Military


Warm Water Ports - Constantinople

The desire for uncontrolled access to the Mediterranean was a strong motive for seeking to possess Constantnople, that mistress of two seas whose position as the meeting point of Europe and Asia gave it a unique international importance. The key to the foreign policies of Russia in the nineteeth and at the beginning of the twentieth century is furnished by her efforts to secure possession of the Straits of Bosporus and Dardanelles, the southern door of the Russian house through which she has been constantly menaced and several times injured, first by the Turks and then by European self-interested friends of the Turks. Not only the diplomatic and military activities of Russia in Europe but also very largely those in Asia are explained by her vital interest in the Straits.

Russia had for a long time cast a longing eye upon Turkey. And, indeed, it was only natural that she should do so. That Turkey must soon fall to pieces was evident at the time of the Crimean War, and she had shown symptoms of dissolution ever since. From the days of Catherine this desire to extend her territories towards the south had become intensified in Russia. And, indeed, Christian Europe owed some debt of gratitude to that country for having kept alive the faint spark of Orthodox belief, which was fast becoming extinct under Mussulman oppression. Had it not been for her protection, the rest of the rayahs would long since, like the Bosnians, have adopted Islamism to avoid persecution.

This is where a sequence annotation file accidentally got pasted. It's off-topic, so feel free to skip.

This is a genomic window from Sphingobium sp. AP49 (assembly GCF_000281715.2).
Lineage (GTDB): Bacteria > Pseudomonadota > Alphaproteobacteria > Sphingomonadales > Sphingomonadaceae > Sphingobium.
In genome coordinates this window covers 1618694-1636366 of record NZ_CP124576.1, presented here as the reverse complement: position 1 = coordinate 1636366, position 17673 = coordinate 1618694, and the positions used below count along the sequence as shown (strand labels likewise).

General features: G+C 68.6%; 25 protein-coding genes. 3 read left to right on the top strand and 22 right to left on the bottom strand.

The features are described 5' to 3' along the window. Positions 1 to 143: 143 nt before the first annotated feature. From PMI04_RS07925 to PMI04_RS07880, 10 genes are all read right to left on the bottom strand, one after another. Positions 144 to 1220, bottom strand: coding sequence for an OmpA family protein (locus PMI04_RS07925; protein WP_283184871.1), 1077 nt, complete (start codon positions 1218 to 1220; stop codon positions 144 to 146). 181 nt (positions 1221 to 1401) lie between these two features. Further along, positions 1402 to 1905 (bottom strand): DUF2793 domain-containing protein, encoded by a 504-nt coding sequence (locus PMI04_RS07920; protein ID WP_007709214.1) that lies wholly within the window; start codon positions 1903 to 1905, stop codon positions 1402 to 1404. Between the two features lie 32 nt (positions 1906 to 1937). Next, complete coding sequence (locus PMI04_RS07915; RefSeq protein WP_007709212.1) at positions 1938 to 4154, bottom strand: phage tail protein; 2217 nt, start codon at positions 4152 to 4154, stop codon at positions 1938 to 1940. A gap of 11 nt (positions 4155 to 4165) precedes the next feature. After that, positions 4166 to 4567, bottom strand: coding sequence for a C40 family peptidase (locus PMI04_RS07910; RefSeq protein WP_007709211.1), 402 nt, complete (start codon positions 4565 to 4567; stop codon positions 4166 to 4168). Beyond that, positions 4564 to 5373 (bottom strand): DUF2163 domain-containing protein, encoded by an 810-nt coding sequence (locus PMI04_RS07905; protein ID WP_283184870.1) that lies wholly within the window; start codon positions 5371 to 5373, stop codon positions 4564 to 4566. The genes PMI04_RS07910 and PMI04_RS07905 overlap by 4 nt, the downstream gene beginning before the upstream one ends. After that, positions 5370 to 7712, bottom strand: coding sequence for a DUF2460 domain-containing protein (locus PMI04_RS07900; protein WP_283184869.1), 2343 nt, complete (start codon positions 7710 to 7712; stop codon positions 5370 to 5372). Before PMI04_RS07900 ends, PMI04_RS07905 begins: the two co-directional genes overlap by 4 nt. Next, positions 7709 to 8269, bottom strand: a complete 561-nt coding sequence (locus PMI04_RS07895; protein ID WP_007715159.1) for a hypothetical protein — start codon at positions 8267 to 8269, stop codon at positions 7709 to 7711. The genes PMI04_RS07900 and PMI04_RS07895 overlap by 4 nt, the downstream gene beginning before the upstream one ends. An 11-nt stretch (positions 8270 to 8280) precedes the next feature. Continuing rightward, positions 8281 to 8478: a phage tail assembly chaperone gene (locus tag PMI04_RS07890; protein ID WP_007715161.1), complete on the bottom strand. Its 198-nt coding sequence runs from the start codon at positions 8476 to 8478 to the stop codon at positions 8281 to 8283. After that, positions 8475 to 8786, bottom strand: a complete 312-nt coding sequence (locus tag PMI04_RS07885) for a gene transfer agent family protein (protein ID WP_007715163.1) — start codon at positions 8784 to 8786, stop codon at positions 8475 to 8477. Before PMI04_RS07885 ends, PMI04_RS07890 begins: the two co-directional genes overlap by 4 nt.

Nicholas I believed that the time had come to seize Constantinople. He saw that the "sick man" was in a hopeless condition, and he was willing that England should take Egypt, if he were left in possession of the city of the Bosphorus. England drifted into the war, and was eagerly joined by Napoleon III, who wished to divert the attention of his subjects from home affairs, and give a prestige to the new reign. Accordingly England and France declared war against Russia on March 24,1854, but the first hostile encounter between the Russians and Turks had taken place the previous year on Oct. 23rd at Isakcha. On Jan. 4th the Allied fleets had entered the Black Sea, and on March nth the Baltic Fleet sailed from Spithead. Sevastopol was invested by the Allies. During this memorable siege, the Tsar Nicholas died (March 2, 1855) ; he seemed tired of life, and rashly exposed himself to the severe weather of the Russian spring. He would probably never have embarked upon the war had not the wavering conduct of the English encouraged him. Among the old-fashioned Tories the Russians and their Tsar were held in especial honour, and Nicholas had many personal friends among the nobility. At the beginning of the year 1856 (Feb. 25th) the Treaty of Paris was signed, by which Russia for a time lost her right to have ships of war in the Black Sea, and consented to cede a portion of Bessarabia to the newly created state of Roumania. Subsequently Russia regained all that was taken from her.